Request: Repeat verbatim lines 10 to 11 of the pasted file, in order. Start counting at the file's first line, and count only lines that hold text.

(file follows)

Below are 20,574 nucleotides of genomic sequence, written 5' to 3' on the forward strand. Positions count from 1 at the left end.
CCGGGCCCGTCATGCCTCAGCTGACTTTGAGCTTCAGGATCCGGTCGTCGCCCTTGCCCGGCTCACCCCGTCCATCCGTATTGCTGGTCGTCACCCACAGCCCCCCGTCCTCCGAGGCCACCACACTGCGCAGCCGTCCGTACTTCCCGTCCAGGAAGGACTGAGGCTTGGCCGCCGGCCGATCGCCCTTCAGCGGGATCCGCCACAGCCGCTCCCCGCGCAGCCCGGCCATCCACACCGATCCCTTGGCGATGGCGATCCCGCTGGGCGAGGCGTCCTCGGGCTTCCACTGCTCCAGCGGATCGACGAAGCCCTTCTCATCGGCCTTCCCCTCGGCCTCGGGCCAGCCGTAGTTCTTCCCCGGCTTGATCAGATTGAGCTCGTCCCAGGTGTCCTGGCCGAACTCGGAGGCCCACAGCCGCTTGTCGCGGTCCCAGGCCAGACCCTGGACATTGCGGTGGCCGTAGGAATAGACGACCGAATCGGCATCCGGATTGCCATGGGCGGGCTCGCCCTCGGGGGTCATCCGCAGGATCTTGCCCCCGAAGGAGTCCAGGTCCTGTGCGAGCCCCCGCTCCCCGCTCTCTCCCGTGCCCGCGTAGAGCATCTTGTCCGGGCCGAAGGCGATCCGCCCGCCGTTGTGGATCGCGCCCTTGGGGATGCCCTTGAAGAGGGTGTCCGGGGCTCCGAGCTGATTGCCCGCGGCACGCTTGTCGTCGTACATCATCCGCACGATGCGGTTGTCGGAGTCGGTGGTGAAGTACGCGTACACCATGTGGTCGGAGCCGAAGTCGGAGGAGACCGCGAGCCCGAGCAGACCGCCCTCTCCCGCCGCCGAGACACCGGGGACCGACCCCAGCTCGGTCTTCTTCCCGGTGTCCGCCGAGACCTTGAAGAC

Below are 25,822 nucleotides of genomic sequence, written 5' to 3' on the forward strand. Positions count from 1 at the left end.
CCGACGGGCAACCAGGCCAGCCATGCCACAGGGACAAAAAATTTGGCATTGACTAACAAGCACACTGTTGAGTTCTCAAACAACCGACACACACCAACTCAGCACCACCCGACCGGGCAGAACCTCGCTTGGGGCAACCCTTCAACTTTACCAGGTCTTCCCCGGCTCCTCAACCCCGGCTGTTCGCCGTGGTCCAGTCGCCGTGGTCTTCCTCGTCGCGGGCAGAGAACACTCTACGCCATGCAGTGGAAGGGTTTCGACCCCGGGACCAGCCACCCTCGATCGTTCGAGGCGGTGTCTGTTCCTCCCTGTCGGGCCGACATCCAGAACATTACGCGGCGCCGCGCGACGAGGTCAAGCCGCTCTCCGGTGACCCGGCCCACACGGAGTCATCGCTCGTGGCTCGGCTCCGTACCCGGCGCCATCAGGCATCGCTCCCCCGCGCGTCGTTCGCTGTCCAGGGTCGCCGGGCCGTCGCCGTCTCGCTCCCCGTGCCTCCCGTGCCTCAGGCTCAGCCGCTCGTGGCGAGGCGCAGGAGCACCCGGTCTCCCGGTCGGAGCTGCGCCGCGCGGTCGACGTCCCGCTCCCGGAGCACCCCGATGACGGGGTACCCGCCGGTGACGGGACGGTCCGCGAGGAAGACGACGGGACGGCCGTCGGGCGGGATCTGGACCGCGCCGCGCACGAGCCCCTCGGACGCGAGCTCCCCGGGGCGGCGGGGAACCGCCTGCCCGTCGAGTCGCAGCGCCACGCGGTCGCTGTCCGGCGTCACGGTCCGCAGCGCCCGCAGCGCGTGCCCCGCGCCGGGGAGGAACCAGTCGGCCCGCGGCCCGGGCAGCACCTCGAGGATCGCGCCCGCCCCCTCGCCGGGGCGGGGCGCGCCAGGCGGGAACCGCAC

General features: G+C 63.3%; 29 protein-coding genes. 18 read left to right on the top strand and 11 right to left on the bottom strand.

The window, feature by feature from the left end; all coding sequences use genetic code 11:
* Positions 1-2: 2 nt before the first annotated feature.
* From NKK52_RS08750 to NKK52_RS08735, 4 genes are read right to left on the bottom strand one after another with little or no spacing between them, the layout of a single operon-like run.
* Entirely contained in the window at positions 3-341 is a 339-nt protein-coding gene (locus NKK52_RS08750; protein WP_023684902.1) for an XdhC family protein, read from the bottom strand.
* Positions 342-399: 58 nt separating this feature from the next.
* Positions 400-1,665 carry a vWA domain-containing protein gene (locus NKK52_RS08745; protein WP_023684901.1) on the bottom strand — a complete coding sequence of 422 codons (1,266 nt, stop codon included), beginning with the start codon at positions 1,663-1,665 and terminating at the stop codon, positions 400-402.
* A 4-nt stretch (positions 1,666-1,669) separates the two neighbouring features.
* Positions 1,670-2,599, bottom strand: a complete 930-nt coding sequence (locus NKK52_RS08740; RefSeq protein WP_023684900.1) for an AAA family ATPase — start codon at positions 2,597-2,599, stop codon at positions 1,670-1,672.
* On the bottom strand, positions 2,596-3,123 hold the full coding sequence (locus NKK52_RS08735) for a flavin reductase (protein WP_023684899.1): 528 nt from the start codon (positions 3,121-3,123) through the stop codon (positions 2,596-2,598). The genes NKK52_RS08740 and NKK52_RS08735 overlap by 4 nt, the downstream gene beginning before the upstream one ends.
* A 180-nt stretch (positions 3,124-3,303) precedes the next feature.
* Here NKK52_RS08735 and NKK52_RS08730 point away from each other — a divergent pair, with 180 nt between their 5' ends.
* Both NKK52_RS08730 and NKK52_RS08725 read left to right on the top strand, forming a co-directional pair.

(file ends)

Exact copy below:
* Positions 342-399: 58 nt separating this feature from the next.
* Positions 400-1,665 carry a vWA domain-containing protein gene (locus NKK52_RS08745; protein WP_023684901.1) on the bottom strand — a complete coding sequence of 422 codons (1,266 nt, stop codon included), beginning with the start codon at positions 1,663-1,665 and terminating at the stop codon, positions 400-402.